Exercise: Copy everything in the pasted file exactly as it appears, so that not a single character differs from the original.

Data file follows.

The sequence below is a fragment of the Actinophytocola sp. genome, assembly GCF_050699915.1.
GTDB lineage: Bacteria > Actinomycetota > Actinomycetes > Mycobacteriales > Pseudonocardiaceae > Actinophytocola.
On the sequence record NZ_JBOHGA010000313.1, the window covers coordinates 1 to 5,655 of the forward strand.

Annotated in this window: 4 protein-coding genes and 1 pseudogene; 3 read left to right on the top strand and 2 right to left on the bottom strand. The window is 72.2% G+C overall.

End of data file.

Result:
The sequence below is a fragment of the Actinophytocola sp. genome, assembly GCF_050699915.1.
GTDB lineage: Bacteria > Actinomycetota > Actinomycetes > Mycobacteriales > Pseudonocardiaceae > Actinophytocola.
On the sequence record NZ_JBOHGA010000313.1, the window covers coordinates 1 to 5,655 of the forward strand.

Annotated in this window: 4 protein-coding genes and 1 pseudogene; 3 read left to right on the top strand and 2 right to left on the bottom strand. The window is 72.2% G+C overall.